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Earth Observation



Earth Observation in the frame of EO-MINERS - Overview

Earth Observation (EO) methods comprise a wide variety of methods and techniques. Below, techniques that can support the indicators development will be outlined. Since EO-MINERS aims at integrating new and existing EO tools to improve best practices in mining activities and to reduce the mining related environmental and societal footprint by introducing innovative tools, and especially the remote sensing (RS) ones, to the mining industry and by providing accuracy and quality measures for remote sensing products, there is a focus on RS tools.

This section will provide a brief resume of the various methods, including RS terminology and existing instrumentation. For more detailed information on their actual application within the EO-MINERS project, it is recommended to consult EO-MINERS deliverable D2.1 (Ben-Dor et al. 2012).
EO techniques can be grouped in a variety of ways, depending on the parameters investigated, technologies used, their mode of deployment, or whether they are invasive or non-invasive. Such groupings, however, are not always very well defined since, for instance, the same technique could be deployed in different ways.

Grouping techniques according to whether they are invasive or non-invasive is useful as this often indicates whether direct access to a site is needed or not. Often mine operators are reluctant to allow access to their sites for independent investigation. Thus, certain non-invasive techniques may be able to provide stakeholders with independent information on the status and performance of a mining site that impacts their environment. Some geophysical and all remote sensing methods would fall into the non-invasive category.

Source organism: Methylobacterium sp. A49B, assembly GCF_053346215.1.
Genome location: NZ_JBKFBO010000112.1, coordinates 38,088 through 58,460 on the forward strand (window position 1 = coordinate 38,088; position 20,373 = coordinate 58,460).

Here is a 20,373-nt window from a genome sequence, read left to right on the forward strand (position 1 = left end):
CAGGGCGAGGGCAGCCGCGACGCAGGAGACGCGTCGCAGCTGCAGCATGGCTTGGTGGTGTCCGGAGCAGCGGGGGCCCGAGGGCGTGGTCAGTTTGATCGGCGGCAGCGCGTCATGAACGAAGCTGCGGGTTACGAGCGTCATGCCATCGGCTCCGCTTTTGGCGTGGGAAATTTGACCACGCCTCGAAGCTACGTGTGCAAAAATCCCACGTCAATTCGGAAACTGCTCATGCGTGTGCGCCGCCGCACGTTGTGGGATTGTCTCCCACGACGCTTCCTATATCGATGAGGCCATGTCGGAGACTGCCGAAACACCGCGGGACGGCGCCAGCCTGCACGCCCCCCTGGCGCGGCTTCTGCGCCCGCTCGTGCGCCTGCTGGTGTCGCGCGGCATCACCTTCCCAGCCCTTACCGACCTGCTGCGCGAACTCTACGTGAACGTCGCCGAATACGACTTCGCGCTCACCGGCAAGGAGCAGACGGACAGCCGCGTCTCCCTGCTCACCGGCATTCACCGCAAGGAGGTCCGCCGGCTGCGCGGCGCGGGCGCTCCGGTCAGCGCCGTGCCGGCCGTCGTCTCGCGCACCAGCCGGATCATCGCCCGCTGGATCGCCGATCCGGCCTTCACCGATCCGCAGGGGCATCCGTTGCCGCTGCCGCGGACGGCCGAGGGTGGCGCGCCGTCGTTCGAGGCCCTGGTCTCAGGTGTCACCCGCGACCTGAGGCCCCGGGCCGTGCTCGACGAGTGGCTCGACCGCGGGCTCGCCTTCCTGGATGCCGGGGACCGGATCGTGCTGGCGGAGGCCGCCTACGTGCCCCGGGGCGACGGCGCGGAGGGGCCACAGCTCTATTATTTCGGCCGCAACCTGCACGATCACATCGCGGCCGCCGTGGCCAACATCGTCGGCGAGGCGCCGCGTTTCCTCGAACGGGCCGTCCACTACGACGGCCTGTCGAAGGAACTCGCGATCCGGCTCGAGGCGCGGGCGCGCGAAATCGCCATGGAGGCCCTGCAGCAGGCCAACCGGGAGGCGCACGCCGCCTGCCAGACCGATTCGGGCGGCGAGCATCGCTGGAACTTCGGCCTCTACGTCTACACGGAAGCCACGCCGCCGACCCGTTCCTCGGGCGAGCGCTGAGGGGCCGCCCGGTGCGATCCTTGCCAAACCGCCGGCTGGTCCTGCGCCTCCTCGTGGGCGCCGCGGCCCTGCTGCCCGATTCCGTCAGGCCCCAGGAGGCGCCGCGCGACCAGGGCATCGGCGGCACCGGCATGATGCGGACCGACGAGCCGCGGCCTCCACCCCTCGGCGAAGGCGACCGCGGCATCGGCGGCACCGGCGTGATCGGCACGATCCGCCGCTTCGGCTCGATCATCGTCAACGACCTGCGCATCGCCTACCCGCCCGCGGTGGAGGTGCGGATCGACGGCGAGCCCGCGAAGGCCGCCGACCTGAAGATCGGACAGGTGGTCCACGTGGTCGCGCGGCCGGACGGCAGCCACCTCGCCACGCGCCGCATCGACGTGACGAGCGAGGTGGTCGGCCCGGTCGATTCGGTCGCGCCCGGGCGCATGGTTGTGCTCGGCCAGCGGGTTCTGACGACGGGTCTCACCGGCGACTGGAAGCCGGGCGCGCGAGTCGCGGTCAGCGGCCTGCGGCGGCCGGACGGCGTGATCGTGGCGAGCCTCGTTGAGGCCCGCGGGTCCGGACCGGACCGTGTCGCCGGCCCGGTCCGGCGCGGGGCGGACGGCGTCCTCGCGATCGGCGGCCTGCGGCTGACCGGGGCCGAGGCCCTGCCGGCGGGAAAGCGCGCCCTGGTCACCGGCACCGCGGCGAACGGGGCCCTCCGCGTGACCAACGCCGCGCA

Considering the list of indicators developed , one can identify a number of scientific subject areas that can be covered by EO-techniques:

The term remote sensing (RS) basically describes any measurement method that does not imply a direct contact with the measured element:

This section, however, only discusses air and spaceborne based techniques measuring electromagnetic radiations in the RS section. These RS methods can be further subdivided regarding their spatial extend, the subdivision of the spectral domain they address.

The data obtained can be stored, further processed and presented using geographical data (GIS) analysis.

Those subject areas that are not accessible to EO-techniques are not discussed further in this chapter. For this matter EO techniques include any kind of data-collecting technique that is related to a certain physical, chemical or biological property. Societal parameters (e.g. socio-economic or health related) are generally not accessible to EO techniques, but in some cases proxies, such as the mapping of squatting areas, can be used or EO-methods can contribute to the measuring of complex indicators.